Stone’s Public House, Ashland, Massachusetts (Haunted Place)

Stone’s Public House

179 Main Street

Ashland, Massachusetts 01721

Tel: 1 (508) 881-1778


Built in 1832 by Captain John Stone, this public house has been an inn, a restaurant, a stop on the Underground Railroad, and a regular visiting place for the ghosts of John Stone, a traveling salesman who Stone accidentally killed, a little girl who died in the inn in the late 1800s, a former manager, and possibly some slaves who never made it to freedom.

Walking in to Stone’s Public House today is like stepping back a century into the past. There’s New England charm, creaking wood plank floors, and staff members who almost all have a ghost story to tell. I investigated the location in December of 2003 and toured the building from its low-ceilinged basement where a hole broken through the foundation reveals a hidden room used by the Underground Railroad; up to its charming main dining area; on to the second floor, which features smaller and more private function rooms; and a peek up the stairs to the third floor, which is no longer in use but at one time served as guest rooms when it was an inn.

Staff have reported smelling pipe smoke, even before the building opens for business for the day. Staff and patrons have both claimed to see apparitions and feel cold spots around the building, some have been tapped on the back, and some have even been pushed out of the way by an unseen force. Behind the bar is one very curious photograph taken from a night when a band was performing in the pub section. Within one of the vertical wooden beams, you can very clearly see the image of a man with a big, black mustache, dressed in old-fashioned clothes.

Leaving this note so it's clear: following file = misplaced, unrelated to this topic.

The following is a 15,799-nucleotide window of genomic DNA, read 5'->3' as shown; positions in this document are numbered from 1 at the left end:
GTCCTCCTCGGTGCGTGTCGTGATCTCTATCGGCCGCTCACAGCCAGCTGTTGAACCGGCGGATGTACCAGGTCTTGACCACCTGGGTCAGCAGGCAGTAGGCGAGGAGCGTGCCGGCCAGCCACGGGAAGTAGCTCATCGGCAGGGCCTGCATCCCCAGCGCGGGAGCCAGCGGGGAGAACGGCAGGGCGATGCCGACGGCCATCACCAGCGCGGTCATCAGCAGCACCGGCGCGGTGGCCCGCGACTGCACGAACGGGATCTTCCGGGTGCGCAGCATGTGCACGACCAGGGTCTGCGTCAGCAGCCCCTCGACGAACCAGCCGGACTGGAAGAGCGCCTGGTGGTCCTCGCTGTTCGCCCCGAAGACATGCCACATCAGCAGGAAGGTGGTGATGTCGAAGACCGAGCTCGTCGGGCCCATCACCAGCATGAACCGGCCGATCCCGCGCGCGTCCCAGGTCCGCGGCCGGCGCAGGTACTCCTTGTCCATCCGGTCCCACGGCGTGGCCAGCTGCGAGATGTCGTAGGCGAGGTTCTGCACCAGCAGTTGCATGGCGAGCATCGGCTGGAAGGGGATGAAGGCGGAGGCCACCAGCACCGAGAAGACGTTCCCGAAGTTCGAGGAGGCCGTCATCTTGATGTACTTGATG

Jim Terlemezian has been working as a bartender at the restaurant since 2001. He said, “I definitely believe in ghosts, without a doubt. We came in on a Sunday to work a function, so I got in around 10 a.m. and worked until about 2 a.m., so I was exhausted. Everybody had cleared out, and it was just me and Marti [former owner, Marti Northover]. She was upstairs in her office, and I was on the first floor at the end of the bar. I went into the back to change my shirt and left the door open. As I take my shirt off, I hear a voice. I can’t tell you what they said—I couldn’t even tell you if it was a male or a female, but it was a young kid. I stopped what I was doing and came out [to the main bar] and said, ‘Marti?’ I thought maybe she said ‘Jim’ or something like that. But she wasn’t even here; she was upstairs.”

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